TEHRAN: Iran has the power to control the Gulf as no vessel can cross the vital seaway without coming in range of its sophisticated weaponry, a top aide to supreme leader Ayatollah Ali Khamenei said on Tuesday.
The comments from General Rahim Yahya Safavi came a day after the International Atomic Energy Agency accused Iran of stalling its investigation into the country's nuclear drive.
"Responsibility for defending the Persian Gulf has been handed over to the naval forces of the Islamic Revolution Guards Corps," Yahya Safavi was quoted as saying by the official news agency IRNA.
Their missiles can cover the entire width of the Gulf and "no ship can cross it without being within range," the former commander-in-chief of the Guards told IRNA.
"Our armed forces with their defence equipment including missile, air, naval and torpedo capabilities are able to control the Strait of Hormuz."
An estimated 40 per cent of the world's oil passes through the narrow channel between Iran and Oman and Iran has warned in the past it could block the waterway if it comes under attack over its nuclear programme.
The Guards are also carrying out air defence war games along with the air force of the regular army, a commander was quoted as saying by IRNA on Monday.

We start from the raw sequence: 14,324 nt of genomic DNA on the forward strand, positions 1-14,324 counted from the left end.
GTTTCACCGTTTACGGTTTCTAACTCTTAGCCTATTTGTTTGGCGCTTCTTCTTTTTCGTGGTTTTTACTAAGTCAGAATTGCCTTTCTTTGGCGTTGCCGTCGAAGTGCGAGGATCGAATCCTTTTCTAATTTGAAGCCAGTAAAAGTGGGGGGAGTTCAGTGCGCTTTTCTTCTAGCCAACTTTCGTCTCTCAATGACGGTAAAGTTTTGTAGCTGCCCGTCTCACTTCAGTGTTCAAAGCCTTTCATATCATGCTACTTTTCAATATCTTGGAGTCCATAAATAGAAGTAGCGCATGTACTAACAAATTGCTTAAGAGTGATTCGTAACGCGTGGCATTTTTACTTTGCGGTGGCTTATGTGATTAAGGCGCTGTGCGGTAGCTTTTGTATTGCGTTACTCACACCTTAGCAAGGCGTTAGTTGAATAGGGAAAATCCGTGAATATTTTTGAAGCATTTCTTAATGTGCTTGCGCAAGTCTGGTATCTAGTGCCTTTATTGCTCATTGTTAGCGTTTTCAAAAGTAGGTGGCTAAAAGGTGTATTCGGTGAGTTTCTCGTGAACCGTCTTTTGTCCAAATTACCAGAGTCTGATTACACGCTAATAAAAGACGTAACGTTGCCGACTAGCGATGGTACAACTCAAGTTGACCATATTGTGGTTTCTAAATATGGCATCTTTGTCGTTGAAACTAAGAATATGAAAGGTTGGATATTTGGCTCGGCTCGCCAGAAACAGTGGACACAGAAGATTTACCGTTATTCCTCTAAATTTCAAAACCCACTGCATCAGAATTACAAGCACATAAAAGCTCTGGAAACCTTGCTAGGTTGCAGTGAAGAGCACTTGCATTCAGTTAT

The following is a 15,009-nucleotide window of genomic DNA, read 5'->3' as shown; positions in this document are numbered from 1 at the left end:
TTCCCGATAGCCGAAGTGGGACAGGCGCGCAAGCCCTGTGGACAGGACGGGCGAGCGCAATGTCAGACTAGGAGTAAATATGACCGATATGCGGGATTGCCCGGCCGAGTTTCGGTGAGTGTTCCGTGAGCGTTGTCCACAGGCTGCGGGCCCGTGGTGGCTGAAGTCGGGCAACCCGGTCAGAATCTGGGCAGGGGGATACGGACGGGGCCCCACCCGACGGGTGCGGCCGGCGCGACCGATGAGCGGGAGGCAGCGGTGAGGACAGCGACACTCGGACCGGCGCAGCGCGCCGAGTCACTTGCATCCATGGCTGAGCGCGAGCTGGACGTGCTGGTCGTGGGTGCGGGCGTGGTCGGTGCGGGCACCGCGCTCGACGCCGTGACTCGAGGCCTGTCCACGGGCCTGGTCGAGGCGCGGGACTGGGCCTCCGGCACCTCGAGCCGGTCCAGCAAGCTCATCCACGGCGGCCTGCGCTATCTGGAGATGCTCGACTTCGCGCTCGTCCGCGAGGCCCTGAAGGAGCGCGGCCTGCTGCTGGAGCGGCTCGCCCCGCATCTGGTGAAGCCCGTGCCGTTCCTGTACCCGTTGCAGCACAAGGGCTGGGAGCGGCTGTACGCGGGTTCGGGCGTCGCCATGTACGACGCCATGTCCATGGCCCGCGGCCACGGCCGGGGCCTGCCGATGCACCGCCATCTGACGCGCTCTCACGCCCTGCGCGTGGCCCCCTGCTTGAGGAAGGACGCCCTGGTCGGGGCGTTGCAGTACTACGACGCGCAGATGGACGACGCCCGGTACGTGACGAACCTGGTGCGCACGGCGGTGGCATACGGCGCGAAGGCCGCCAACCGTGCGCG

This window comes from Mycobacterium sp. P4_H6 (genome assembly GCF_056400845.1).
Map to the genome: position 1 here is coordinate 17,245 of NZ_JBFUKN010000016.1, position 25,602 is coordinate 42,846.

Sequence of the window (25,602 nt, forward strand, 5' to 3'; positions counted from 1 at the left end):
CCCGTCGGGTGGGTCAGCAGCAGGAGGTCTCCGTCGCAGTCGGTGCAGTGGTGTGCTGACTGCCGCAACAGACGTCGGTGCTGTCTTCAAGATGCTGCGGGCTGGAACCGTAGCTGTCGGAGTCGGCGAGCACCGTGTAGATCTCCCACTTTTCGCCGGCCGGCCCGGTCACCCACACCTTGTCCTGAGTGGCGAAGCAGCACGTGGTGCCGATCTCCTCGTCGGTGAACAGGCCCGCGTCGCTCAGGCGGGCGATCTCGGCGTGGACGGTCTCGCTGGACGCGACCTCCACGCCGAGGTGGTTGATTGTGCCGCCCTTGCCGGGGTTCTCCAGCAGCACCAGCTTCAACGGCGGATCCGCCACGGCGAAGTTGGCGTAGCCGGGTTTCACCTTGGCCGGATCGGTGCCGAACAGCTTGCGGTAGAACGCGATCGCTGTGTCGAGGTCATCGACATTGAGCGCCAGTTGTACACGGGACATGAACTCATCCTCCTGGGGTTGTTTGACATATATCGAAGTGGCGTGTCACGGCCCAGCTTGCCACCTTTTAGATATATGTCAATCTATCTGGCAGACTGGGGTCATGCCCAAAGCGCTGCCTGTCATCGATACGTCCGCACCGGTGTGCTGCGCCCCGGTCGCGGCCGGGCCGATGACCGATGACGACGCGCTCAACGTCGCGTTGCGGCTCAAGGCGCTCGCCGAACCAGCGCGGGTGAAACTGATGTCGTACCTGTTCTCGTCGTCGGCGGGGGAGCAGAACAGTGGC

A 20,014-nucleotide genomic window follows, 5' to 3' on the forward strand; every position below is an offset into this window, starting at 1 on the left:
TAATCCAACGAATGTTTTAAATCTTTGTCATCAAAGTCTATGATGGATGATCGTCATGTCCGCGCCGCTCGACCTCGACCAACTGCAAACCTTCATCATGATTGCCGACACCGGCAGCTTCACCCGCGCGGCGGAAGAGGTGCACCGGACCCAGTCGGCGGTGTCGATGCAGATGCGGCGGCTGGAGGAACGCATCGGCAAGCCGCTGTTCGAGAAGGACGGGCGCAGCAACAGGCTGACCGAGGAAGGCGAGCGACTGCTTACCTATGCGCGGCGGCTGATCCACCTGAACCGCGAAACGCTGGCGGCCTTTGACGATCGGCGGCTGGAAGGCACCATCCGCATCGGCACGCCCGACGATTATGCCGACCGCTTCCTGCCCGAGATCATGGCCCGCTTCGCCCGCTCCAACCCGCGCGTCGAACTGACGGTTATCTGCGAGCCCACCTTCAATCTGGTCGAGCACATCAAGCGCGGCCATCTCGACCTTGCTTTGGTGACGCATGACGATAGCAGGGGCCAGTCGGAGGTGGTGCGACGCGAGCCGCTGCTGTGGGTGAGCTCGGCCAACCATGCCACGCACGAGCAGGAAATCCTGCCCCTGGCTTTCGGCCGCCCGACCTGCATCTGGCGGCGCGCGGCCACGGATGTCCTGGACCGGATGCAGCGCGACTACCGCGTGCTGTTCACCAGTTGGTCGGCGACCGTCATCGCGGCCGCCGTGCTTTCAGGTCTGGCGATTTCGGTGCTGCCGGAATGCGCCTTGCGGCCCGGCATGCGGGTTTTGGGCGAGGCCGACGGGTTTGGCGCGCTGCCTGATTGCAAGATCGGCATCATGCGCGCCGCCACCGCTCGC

The Revolutionary Guards form the country's ideological army, with their own ground, navy and air forces operating in parallel with the regular armed forces. They are also responsible for Iran's most significant and advanced ballistic missiles including the Shahab-3, which has Israel and US bases in the Gulf within reach.
Of a potential Israeli attack on Iran, Rahim Safavi said: "The Zionist regime does not have the necessary political, economic and social capabilities to wage a great war."
He also warned the US military force in the region saying they would face "serious danger" in case of war, but said he belived Washington "will definitely not get involved in a fourth front after the Afghanistan, Iraq and Georgia confrontations."
Tensions over Iran's nuclear work rose again on Monday after the IAEA said Tehran was defying international demands to suspend uranium enrichment, a process that makes nuclear fuel but can be diverted to make the fissile material for an atomic bomb.
6 months ago